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RE: Future of accesskey in DHTML based Widgets

From: John Foliot - Stanford Online Accessibility Program <jfoliot@stanford.edu>
Date: Wed, 19 Mar 2008 10:38:18 -0700
To: "'Schnabel, Stefan'" <stefan.schnabel@sap.com>, <wai-xtech@w3.org>
Cc: "'Keim, Oliver'" <oliver.keim@sap.com>, "'Evans, Donald'" <Donald.Evans@corp.aol.com>, <Thomas.Wlodkowski@corp.aol.com>
Message-ID: <008701c889e8$05774660$942442ab@stanford.edu>

Schnabel, Stefan wrote:
> In
> http://www.w3.org/html/wg/html5/
> accesskey attribute is missing. I assume intentionally because of
> browser issues (different implementations etc.). 
>
> We find in
> http://www.w3.org/TR/html5-diff/
> 3.5. Absent Attributes
> Some attributes from HTML 4 are no longer allowed in HTML 5. If they
> need to have any impact on user agents for compatibility reasons it
> is defined how they should work in those scenarios.
>  
>        accesskey attribute on a, area, button, input, label, legend
> and textarea. 
>
> I believe that accesskey attribute support in content is crucial for
> ease of navigation of business applications in contemporary browsers,
> even for people without AT.  
>
> In addition, it will reduce the amount of JS coding for developers of
> widget toolkits. 
>
> Any other opinions?


As someone who has fought and preached against using accesskeys for over 6
years now, I find myself actually agreeing with you (to the surprise, I'm
sure, of many).

The "current" implementation of accesskey continues to be horrendous in the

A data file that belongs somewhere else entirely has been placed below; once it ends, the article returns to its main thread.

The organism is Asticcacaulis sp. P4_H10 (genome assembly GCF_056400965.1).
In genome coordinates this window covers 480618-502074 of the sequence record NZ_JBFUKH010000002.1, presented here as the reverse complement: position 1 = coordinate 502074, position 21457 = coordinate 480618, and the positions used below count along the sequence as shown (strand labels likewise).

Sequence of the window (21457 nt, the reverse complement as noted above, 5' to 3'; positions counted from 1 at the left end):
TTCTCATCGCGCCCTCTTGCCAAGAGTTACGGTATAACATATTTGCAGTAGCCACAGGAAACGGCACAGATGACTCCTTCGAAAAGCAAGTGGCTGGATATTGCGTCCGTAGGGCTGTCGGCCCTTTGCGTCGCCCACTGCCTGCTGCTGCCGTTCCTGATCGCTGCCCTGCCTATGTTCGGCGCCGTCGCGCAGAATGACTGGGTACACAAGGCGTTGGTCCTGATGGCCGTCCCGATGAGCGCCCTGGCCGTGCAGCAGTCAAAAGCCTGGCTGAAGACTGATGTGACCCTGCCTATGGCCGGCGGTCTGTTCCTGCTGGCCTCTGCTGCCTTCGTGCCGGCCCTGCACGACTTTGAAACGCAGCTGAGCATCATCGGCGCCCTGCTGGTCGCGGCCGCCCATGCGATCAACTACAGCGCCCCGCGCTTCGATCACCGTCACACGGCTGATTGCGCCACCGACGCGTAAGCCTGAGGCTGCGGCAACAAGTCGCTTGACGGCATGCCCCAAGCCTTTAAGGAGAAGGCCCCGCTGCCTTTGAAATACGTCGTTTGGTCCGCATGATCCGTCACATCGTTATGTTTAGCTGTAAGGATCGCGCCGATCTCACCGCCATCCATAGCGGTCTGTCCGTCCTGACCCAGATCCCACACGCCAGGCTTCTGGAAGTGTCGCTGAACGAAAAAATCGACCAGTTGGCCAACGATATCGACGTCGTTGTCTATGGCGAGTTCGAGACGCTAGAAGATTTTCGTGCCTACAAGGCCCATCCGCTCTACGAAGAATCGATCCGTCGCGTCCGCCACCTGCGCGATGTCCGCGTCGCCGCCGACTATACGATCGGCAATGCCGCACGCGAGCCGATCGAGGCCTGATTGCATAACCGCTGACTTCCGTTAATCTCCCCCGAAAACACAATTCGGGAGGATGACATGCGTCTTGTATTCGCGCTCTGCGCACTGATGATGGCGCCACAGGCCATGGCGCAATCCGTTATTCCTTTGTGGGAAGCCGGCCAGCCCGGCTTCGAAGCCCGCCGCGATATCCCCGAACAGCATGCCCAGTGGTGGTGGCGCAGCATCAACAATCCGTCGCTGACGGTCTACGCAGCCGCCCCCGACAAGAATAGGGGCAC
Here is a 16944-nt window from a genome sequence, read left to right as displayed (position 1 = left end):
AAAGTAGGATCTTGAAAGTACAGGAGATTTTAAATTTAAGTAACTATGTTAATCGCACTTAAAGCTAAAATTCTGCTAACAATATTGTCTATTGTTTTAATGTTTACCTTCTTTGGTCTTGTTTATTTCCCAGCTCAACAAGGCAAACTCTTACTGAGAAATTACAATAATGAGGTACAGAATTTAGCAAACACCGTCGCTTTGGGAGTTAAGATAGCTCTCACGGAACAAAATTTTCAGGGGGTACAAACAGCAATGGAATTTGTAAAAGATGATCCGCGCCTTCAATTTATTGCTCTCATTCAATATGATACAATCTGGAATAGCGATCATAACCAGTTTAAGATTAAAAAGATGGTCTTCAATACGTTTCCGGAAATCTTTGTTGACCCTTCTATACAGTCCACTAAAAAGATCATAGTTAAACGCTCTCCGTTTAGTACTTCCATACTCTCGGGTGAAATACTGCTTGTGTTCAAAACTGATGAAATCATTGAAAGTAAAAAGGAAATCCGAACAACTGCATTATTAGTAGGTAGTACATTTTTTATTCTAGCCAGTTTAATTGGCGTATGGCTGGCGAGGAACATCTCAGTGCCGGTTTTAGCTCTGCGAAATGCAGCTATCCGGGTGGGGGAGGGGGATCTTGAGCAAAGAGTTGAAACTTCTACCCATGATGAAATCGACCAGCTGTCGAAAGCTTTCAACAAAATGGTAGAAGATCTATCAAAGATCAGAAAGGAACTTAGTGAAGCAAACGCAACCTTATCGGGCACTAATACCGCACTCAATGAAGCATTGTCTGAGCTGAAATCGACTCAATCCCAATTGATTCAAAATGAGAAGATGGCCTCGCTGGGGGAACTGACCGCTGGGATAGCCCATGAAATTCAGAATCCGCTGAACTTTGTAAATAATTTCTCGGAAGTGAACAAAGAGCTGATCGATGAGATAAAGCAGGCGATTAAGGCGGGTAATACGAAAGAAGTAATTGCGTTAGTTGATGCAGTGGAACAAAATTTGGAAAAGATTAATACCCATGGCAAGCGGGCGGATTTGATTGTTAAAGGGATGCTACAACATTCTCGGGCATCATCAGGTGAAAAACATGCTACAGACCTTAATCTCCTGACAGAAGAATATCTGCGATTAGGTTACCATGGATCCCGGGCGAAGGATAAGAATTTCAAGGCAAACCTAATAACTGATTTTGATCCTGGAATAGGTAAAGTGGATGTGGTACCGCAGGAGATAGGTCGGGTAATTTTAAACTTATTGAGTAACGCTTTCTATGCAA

market leader browser, but the other browsers are getting better, with Opera
leading the way.

I had originally thought that the proposed @access of XHTML2 would be the
better route, but after discussing it extensively with my good friend Chaals
McCathieNevile, I've come around to his perspective: given that accesskey is
already being used in some instances, it is easier to fix the browsers than
re-teach a generation+ of web developers to abandon one construct in favor
of another that essentially does the same thing.

The key is that the browsers *MUST* allow end users to re-map "hot keys" to
match the needs of individual users; anything short of that introduces
usability and accessibility issues that have already been well documented.
Interim solutions such as that developed by Gez Lemon[*] illustrates that
this can be done quite easily, but rather than having developers consciously
add code to allow this, the browsers should natively do this.

Given that HTML5 is being driven (force fed?) by the major browser
developers, I believe that the responsibility rests with them to revisit
accesskey and continue to support it's intent, but correctly this time
(please).

JF

* http://juicystudio.com/article/access-key-companion.php
  http://juicystudio.com/article/user-defined-accesskeys.php
Received on Wednesday, 19 March 2008 17:40:37 GMT

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